Autologous stem cell transplantation steps
If you are eligible for a transplant, you are encouraged to have stem cells collected (harvested) so the cells are available if you choose to undergo transplantation at some point in the future.
The cells are stored until they are needed for the transplant. The stored stem cells are infused back into your blood. This procedure may be inpatient or outpatient, depending on the center and/or your preference.
After induction and autologous stem cell transplant, you will undergo maintenance (continuous) therapy. Maintenance therapy is given after induction therapy to help keep the myeloma from growing back. Maintenance therapy improves survival and can increase the length of time you spend in remission, but it is also associated with treatment side effects.
Revlimid is an FDA-approved maintenance therapy option; Velcade and Ninlaro are also acceptable options, particularly if you cannot tolerate Revlimid. There are also several clinical studies looking at the effectiveness of different regimens for maintenance therapy, including Kyprolis, Darzalex, and Empliciti, alone and in combination with other treatments.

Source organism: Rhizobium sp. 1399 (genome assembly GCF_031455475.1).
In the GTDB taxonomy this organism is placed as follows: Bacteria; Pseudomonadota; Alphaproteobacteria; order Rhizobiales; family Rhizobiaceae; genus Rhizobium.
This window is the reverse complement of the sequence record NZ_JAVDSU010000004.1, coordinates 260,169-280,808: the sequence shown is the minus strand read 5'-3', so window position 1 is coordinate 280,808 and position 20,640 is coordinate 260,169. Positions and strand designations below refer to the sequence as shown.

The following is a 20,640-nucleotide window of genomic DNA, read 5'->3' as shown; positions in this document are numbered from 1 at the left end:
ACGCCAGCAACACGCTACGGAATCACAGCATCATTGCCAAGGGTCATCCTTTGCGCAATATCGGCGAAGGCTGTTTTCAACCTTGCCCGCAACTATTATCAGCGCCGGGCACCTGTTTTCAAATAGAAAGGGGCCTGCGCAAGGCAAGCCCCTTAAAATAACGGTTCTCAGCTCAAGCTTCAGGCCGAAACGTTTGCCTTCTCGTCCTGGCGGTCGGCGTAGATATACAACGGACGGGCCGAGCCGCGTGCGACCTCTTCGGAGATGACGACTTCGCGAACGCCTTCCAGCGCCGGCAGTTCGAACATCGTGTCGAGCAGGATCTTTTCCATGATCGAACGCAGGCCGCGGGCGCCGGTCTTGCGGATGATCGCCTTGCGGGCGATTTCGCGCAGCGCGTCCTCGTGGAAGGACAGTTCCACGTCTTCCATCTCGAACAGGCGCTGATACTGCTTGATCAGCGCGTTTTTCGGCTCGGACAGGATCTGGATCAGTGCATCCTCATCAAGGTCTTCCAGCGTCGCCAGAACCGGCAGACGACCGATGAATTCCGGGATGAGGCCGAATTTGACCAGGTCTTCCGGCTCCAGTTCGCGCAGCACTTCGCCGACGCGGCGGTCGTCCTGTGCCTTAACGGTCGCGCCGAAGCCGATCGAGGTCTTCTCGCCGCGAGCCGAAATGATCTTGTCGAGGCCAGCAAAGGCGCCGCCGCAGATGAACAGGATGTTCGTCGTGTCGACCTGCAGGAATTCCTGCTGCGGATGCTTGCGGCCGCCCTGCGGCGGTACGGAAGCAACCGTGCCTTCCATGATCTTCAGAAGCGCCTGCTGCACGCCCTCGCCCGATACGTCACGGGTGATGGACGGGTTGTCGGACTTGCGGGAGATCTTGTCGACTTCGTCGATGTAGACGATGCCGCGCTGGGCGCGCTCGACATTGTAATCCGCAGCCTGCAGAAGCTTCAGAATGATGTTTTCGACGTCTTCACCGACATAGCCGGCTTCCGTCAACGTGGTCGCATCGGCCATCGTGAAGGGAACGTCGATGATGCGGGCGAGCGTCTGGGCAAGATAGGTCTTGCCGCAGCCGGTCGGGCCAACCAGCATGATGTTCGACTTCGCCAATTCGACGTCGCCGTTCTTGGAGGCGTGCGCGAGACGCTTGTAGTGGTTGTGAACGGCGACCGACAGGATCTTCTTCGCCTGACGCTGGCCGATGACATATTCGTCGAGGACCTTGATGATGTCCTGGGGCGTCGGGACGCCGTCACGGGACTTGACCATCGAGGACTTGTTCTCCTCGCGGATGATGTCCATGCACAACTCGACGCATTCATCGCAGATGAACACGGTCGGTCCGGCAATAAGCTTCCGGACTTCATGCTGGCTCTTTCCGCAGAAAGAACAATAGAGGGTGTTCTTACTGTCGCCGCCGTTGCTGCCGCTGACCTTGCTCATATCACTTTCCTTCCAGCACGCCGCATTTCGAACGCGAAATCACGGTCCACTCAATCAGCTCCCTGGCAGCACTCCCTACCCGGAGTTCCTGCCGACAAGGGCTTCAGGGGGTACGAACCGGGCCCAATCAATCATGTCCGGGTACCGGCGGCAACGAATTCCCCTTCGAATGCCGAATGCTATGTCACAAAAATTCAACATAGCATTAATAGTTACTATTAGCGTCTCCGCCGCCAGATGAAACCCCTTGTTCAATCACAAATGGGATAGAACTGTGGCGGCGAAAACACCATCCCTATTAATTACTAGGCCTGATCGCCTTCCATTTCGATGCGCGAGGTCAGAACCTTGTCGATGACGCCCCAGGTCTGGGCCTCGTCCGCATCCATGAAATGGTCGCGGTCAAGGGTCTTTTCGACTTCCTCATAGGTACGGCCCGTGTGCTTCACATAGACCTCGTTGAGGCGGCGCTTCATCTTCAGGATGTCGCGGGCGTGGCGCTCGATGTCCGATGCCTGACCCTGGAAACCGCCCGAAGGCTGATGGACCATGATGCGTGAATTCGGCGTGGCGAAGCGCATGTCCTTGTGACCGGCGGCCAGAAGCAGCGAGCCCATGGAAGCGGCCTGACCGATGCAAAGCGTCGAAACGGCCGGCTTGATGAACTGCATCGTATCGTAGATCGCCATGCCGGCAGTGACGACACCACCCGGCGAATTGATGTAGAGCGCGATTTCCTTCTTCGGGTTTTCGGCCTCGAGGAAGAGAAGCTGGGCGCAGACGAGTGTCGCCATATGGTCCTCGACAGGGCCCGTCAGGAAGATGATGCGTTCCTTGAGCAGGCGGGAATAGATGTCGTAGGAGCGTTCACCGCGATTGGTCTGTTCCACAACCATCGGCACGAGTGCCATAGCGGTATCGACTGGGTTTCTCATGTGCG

Treatment of newly diagnosed multiple myeloma
If your multiple myeloma is resistant to therapy (refractory) or if your myeloma returns after an initial response to treatment (relapsed), you are said to have relapsed or refractory multiple myeloma.
There are many effective treatment options for relapsed myeloma—more are being tested in clinical studies—so if your myeloma relapses, you should not lose hope or think that there are no chances for an effective treatment.
Therapies for relapsed or refractory multiple myeloma are selected based on the number of prior myeloma treatments you have received and which treatments you already received (and may no longer work). Some treatments are used for patients who have had three or fewer treatments (who are said to be in early relapse), and different treatments tend to be used for patients who have received more than three prior therapies.
Therapies for early relapse
If you have early relapsed multiple myeloma, the treatment options include immunomodulatory drugs, proteasome inhibitors, and anti-CD38 monoclonal antibodies. This may include repeating the treatment used in your induction therapy or trying different therapies from the same class of treatment as those used for induction. In addition, drugs that work in new ways (novel mechanisms), like Xpovio (selinexor), may be used to treat early relapsed multiple myeloma. Combinations of these agents with dexamethasone are used to treat early relapse.